Pentecost Sunday and Race in the U.S.

Around the year 2000, for the Eerdmans Lectionary commentary, I wrote on a reading for Pentecost Sunday, on Acts 2. Here is one paragraph that I wrote:

“After recounting the proofs of Pentecost, Acts focuses on the peoples of Pentecost: Jewish people from many nations serve as the first representatives of the gospel crossing all cultural barriers (2:5-11).  Some have compared the list of hearers here with the table of nations in Genesis 10, updated into the language of Luke’s day.  If so, this passage may reverse the judgment on the Tower of Babel in Genesis 11: as God once scattered the nations by dividing their languages, he now empowers his church to transcend those divisions.  One of the activities of the Spirit in the rest of Acts is guiding the church to cross cultural barriers beyond its comfort zones (8:27-29; 10:17-20; 11:12; 13:2, 4).  An expositor could easily apply this example to racial reconciliation, cultural sensitivity, crosscultural ministry, global mission, and to church unity today (Rom 15:16; 1 Cor 12:13; Eph 2:18-22).”

My family is interracial (I’m the only white member; my wife and kids are black), so you can tell where I would take this if I were preaching this weekend. (At, I usually focus on Bible study resources, but I responded with my personal convictions on my personal Facebook page shortly after the murder of our Christian brother George Floyd, because the issue just comes too close to home.)

But I think I can rightly hope that I am not alone on this. Given what’s happening in the U.S. right now (I write this on May 30, 2020), racial reconciliation is a burning topic. Nor is the issue a new one (I mentioned my earlier article to highlight this point). Minorities within a culture know the perspectives of the dominant culture, because such perspectives pervade the culture; the dominant culture, however, is usually far less acquainted with the experiences of minority cultures, because they can live life without having to recognize these experiences.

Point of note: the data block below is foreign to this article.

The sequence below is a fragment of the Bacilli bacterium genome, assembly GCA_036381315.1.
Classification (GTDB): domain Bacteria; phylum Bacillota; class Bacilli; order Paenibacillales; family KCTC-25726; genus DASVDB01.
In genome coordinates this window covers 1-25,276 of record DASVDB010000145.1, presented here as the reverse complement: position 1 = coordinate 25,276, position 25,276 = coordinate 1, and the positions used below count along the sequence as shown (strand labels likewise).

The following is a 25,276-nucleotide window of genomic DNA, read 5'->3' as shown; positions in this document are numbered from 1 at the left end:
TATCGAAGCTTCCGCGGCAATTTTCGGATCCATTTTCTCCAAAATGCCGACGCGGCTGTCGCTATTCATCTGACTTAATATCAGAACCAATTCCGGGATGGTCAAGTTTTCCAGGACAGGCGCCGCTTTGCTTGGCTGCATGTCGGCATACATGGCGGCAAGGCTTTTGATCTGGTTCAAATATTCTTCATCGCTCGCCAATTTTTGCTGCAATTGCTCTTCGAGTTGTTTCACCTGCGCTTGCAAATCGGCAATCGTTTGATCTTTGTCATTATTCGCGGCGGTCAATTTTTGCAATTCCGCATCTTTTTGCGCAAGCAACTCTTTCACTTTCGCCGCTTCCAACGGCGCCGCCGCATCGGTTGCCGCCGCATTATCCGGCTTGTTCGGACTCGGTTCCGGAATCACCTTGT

But as Christians, we belong to one body. It is incumbent on us—and especially for members of the dominant culture—to listen to and learn from the experiences of our brothers and sisters, to be “swift to hear, slow to speak” (James 1:19). Some may want to ignore the pain of our brothers and sisters, using as an excuse hooligans who exploit protests as an opportunity to loot. But what hurts Christ’s body pains Christ the head, and those whose first loyalty is Jesus, who care about his heart, must care for one another, and stand for justice for one another.

I also wrote some of the material on Pentecost for the forthcoming lectionary commentary from Westminster John Knox, where I elaborated more extensively on the implications of the transformation of Babel in Acts 2. There I concluded: “The Spirit in Acts thrusts us across human barriers to honor our Lord among all peoples. The Spirit also empowers believers together, regardless of ethnicity, class, gender, as partners in this mission, equally dependent on God’s enablement. Perhaps it is time, like the first disciples, to pray for the enablement of God’s transforming Spirit.”

For fuller detail on Acts 2, see Craig S. Keener, Acts: An Exegetical Commentary (4 vols.; Grand Rapids: Baker Academic, 2012-15), 1:780-1038; or, more concisely, Craig S. Keener, Acts (Cambridge NT Commentary; Cambridge University Press, 2020), 121-78.

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